A system for the early detection of outbreaks of water-related gastroenteritis

Investigators
Prof Christopher Fairley (Melbourne University)
Dr Jim Black

Funded by: Cooperative Research Centre for Water Quality and Treatment

Current methods for the surveillance of waterborne diseases, and gastrointestinal diseases in general, are acknowledged to be relatively insensitive and slow since they rely mainly on laboratory identification of pathogens and subsequent notification to health authorities. Such methods detect only the "tip of the iceberg" in terms of illness in the community, as less than 10% of people with gastroenteritis attend a doctor, and perhaps only 10% of these have a faecal specimen tested for pathogens.

Relatively large outbreaks of disease could be missed by current surveillance systems, and the usual time lag of two weeks or more between the causative event and recognition of an outbreak by health authorities limits the usefulness of response measures.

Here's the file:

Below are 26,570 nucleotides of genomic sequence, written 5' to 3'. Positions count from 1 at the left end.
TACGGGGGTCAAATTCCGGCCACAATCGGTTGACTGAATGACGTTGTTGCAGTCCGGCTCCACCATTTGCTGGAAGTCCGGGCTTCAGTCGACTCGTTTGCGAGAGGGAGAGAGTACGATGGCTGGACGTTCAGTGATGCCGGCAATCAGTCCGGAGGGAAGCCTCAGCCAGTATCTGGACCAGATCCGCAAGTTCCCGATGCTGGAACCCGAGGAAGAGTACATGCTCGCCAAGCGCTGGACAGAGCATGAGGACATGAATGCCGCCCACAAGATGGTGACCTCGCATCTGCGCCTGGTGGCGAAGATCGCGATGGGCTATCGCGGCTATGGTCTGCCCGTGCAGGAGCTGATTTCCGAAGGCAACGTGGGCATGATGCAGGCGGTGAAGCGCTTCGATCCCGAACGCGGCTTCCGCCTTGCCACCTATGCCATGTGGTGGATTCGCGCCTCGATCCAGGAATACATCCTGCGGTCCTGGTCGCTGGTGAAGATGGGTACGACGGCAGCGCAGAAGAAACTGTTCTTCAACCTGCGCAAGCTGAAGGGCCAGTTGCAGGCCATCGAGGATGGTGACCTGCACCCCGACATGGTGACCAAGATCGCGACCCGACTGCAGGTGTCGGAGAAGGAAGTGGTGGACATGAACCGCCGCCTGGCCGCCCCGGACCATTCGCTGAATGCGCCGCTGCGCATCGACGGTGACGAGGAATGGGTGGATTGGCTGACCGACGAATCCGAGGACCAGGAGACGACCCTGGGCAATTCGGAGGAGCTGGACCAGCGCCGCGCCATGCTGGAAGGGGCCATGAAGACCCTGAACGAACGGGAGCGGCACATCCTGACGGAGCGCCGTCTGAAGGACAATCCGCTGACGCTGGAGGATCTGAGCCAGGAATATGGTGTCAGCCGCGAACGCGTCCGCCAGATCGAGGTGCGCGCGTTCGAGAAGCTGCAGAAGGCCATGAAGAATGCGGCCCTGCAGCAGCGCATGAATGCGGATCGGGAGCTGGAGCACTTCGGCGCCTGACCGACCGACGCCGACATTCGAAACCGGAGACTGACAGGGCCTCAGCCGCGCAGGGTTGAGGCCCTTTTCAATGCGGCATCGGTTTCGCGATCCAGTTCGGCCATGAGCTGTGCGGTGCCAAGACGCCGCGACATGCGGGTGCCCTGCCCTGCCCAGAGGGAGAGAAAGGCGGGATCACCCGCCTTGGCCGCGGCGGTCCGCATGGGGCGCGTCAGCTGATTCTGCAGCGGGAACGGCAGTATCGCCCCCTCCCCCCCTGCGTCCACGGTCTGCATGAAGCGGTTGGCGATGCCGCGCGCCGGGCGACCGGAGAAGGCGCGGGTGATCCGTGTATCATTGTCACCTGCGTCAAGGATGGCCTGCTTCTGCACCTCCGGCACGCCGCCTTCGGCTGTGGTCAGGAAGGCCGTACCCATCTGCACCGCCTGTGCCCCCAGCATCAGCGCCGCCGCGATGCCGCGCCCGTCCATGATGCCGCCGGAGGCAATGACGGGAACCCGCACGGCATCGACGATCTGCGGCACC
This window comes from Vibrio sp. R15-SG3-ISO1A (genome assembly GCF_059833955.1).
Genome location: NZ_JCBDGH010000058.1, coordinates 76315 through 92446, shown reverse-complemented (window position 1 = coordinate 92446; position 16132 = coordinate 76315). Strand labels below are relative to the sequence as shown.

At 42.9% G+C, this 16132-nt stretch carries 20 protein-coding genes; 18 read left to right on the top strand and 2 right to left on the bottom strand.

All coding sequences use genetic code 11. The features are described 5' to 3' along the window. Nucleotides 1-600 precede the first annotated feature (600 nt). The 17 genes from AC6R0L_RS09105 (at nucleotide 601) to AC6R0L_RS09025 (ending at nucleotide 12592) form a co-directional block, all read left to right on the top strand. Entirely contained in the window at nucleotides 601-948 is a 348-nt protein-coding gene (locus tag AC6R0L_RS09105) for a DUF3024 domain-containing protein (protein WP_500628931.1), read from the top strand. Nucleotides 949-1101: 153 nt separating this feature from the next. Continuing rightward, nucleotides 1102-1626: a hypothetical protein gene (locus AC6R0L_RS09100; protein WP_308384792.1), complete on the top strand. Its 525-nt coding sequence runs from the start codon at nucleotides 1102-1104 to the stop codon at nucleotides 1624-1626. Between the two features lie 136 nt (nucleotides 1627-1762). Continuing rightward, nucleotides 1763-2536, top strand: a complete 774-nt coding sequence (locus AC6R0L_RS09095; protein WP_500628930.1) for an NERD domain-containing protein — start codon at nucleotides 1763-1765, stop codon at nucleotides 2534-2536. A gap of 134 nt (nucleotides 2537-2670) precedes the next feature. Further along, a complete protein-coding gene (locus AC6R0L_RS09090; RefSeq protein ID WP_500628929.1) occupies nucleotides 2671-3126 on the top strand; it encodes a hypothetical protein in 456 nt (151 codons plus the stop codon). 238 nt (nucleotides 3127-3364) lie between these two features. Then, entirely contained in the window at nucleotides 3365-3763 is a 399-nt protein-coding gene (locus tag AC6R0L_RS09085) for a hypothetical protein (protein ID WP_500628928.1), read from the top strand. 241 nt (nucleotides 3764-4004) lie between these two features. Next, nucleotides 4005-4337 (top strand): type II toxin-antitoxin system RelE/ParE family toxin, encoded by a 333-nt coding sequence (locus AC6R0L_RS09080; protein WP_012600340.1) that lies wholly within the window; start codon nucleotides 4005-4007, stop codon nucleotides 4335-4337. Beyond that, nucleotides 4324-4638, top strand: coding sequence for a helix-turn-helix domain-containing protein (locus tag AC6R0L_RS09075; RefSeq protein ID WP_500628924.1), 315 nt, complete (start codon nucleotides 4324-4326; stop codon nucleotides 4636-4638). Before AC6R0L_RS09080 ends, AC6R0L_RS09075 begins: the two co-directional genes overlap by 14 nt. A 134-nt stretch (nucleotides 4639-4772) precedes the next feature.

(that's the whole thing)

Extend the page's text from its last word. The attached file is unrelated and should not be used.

Retrospective analysis of outbreaks, including the Milwaukee Cryptosporidium outbreak in 1993, have pointed to several options for increasing the speed and sensitivity of surveillance. A Melbourne Water/ CRC funded feasibility study by Dr Alex Padiglione confirmed that a number of existing data sources had the potential to form the basis of a greatly improved surveillance system for waterborne diseases in Australia(1).

Work in this area was continued by PhD student Dr Jim Black who developed artifical neural networks to analyse health related and water quality data to detect and predict outbreaks. The project also involved the development of other computing tools to analyse and present data in an easily accessible form to water authorities and health agencies. In the future, automatically acquired health data and water quality figures could be linked to Geographic Information Systems to create an integrated set of programs capable of detecting outbreaks at the earliest possible stage, and determining whether they are related to drinking water supplies.

1) Padiglione, A. and C. K. Fairley (1998). "Early detection of outbreaks of waterborne gastroenteritis." Water 25(6): 11-15.